Abstract

Multiple myeloma (MM) is an incurable neoplasia of terminally differentiated plasma cells in the bone marrow. Essential interactions of MM cells with host bone marrow stromal cells (BMSC) induce growth factors essential for MM progression and pathogenesis, as well as induce an immunosuppressive environment that inhibits endogenous and therapeutically-induced immune responses against the MM cells. However, despite their importance, little is known about the identity of these BMSC cells or the molecular basis of their interaction with myeloma cells. A potential MM surface protein that could be involved in these interactions is CD28, based on its known pro-survival role in T cells. Clinical studies have shown that expression of CD28 in multiple myeloma highly correlates (p=0.006) with myeloma disease progression. Moreover, CD28+ MM cells invariably express the CD28 ligand CD86. A survival role for MM-CD28 might involve interactions with cellular partners that express the B7 (CD80/CD86) ligands. Potential candidates would include CD86+ myeloma cells themselves or B7+ dendritic cells (DC) that are known to be closely associated with myeloma cells in the patient bone marrow. When myeloma-myeloma interactions were disrupted by using the high affinity CD80/CD86 blocker CTLA4Ig (Abatacept®), increased sensitivity to arsenic trioxide (ATO) and melphalan (MEL) was observed in all the three MM cell lines U266, RPMI8226 and MM1S. For U266 viability was 93% in media alone, 84% with CTLA4Ig (100 μg/ml) alone, 86% with 2 μM ATO alone and was significantly reduced to 36% with CTLA4Ig + ATO. Similar drops in viability were observed with 25 μM MEL in combination with CTLA4Ig (33% as opposed to 71–74 % with CTLA4Ig or MEL alone). Our data suggests that this does not involve the downregulation of anti-apoptotic proteins Bcl-2, Bcl-xL or Mcl-1, commonly associated with drug resistance in myeloma. In the second part of the study, we demonstrate that myeloma cell lines or primary CD138+ myeloma cells can enhance via direct contact the ability of human monocyte derived immature DC to produce the immunosuppressive tryptophan depleting enzyme indoleamine 2,3 dioxygenase (IDO, as estimated by kynurenine (Kyn) (a tryptophan catabolite) levels in the supernatant) and also the pro-plasma cell survival cytokine IL-6. In co-cultures of IFNg treated immature DCs with either MM cell lines or with primary CD138+ myeloma cells from patient BM aspirates, the activity of IDO was enhanced ~ 2–8 fold (81 mM kyn with U266 and 20–43mM with primary cells) over that observed in control IFNg-treated DCs (9.7 mM Kyn). Western analysis also demonstrated increased IDO expression relative to IFNg activated DC controls. Blocking MM-CD28 with (Fab)2 fragments of anti-hCD28 mAb 9.3 downregulated IDO activity (9.3 mM) close to that of control, demonstrating the involvement of MM-CD28 in these interactions. We also demonstrated a significant up-regulation of the pro-myeloma survival cytokine IL-6 when immature DCs were co-cultured with CD28+ MM1S (90–300 pg/ml), a 4–9 fold increase over that of DC only control (25 – 35 pg/ml). This was further enhanced when immature DCs cultured with IL-10 (+ GM-CSF + IL-4) was used in co-cultures with MM-1S (800 – 1300 pg/ml), or with primary CD138+ myeloma cells from patient bone marrow aspirates (128–1142 pg/ml). In conclusion, our data demonstrates that blocking myeloma-CD28 - myeloma-CD86 “autocrine” interaction can enhance drug cytotoxicity, while interactions with DCs produce the essential growth cytokines IL-6 and immunosuppressive enzyme IDO with potential implications in MM survival and immune escape. Use of clinically approved agents (e.g. Abatacept®) to block myeloma-CD28 binding to its B7 ligands (increase chemotherapeutic efficacy), 1-MT to inhibit IDO and targeting DCs in the microenvironment to disrupt the tumor microenvironment could be viable therapeutic strategies for the future treatment of multiple myeloma.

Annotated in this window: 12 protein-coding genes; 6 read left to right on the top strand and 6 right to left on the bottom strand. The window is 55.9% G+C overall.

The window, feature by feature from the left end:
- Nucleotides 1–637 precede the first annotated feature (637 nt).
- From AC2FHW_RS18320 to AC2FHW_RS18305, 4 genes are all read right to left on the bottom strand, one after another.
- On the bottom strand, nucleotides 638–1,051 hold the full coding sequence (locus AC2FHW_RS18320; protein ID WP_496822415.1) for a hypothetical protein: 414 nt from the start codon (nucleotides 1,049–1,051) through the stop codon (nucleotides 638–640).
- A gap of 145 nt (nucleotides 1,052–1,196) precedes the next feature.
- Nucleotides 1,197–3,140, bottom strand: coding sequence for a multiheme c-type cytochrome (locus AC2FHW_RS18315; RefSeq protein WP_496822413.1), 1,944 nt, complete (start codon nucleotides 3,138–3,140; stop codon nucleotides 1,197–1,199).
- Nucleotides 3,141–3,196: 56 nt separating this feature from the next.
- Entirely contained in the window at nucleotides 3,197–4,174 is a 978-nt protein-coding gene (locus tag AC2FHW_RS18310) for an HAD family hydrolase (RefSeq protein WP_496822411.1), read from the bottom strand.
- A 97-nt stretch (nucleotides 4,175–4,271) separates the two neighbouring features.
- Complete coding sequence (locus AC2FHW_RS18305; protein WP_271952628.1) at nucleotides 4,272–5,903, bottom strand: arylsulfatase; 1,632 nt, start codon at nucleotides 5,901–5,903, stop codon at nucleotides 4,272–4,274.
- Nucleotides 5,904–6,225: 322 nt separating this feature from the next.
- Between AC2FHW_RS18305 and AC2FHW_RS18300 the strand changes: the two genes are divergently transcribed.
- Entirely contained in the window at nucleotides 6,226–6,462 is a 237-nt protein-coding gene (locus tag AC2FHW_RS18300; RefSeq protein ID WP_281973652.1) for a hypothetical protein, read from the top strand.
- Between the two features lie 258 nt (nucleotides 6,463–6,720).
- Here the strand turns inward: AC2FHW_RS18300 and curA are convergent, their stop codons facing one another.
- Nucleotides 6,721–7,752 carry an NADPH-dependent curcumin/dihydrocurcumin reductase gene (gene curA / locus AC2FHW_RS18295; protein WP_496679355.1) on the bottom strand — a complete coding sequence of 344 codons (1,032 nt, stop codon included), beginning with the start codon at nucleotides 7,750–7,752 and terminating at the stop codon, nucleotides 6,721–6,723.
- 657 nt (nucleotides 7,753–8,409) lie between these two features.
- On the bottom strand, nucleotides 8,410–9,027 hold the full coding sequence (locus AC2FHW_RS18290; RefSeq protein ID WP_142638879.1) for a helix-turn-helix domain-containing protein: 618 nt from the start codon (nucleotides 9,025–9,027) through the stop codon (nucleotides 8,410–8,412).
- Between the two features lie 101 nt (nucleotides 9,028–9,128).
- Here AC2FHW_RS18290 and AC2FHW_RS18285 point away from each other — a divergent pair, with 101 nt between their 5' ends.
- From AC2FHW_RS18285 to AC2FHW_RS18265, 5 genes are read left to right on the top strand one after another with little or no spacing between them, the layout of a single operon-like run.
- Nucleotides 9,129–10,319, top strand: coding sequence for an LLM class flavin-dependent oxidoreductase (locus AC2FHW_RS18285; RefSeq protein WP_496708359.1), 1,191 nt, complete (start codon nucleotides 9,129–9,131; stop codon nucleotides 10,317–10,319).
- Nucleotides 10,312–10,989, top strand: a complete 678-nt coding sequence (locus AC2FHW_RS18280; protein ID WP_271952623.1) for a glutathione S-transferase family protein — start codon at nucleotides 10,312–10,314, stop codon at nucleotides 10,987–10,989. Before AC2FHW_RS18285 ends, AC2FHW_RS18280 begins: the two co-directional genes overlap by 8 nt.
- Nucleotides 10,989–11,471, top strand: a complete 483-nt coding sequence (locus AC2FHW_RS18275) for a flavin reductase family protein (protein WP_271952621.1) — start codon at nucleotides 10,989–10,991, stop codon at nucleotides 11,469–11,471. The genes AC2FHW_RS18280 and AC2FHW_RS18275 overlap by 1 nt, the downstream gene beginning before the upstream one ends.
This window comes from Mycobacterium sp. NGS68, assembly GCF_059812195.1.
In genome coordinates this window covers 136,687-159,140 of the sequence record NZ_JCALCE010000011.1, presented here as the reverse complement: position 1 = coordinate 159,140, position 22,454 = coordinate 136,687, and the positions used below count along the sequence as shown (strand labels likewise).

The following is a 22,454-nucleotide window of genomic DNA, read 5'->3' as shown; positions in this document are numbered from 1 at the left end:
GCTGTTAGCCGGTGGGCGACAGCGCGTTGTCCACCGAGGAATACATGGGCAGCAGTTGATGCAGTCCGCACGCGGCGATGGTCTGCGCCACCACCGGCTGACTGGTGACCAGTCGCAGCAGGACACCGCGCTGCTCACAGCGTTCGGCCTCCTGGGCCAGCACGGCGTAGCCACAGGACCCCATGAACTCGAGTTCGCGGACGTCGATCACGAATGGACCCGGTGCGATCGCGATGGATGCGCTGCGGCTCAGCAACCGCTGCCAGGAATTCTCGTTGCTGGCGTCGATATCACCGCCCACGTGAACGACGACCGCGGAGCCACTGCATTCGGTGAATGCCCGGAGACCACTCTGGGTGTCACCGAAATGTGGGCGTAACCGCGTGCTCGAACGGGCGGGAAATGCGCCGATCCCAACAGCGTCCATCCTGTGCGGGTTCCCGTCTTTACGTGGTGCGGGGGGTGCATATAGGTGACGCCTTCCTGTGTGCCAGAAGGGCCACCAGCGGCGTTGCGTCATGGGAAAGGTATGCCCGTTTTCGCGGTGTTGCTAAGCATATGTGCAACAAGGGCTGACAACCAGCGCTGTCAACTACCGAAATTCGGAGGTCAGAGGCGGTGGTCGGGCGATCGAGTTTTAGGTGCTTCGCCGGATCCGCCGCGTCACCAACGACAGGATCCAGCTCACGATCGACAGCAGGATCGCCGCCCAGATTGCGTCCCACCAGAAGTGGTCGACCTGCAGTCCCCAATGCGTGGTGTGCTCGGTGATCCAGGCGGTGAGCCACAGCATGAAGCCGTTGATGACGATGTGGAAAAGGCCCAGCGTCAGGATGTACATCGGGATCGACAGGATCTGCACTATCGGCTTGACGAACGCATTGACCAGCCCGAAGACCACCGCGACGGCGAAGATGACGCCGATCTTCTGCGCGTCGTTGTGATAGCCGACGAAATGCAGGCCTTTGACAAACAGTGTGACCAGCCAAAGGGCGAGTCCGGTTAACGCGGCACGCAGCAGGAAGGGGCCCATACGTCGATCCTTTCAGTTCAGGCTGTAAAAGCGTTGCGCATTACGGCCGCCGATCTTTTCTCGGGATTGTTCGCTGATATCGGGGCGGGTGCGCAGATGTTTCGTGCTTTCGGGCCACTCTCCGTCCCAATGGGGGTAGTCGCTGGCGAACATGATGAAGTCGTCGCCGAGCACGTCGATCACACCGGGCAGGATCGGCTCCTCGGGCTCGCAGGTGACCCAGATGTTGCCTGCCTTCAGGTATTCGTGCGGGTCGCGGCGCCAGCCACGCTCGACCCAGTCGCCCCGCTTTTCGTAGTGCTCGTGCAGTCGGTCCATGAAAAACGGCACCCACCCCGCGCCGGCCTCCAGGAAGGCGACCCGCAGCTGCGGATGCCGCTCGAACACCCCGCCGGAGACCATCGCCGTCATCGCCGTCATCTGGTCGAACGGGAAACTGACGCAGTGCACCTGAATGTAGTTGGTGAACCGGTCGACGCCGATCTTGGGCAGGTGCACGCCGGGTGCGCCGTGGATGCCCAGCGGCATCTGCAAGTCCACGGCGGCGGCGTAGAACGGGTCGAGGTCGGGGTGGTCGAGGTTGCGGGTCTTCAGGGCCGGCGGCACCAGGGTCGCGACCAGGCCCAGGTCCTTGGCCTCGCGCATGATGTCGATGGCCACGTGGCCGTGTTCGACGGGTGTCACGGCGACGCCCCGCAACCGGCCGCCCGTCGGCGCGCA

Disclosures: No relevant conflicts of interest to declare.

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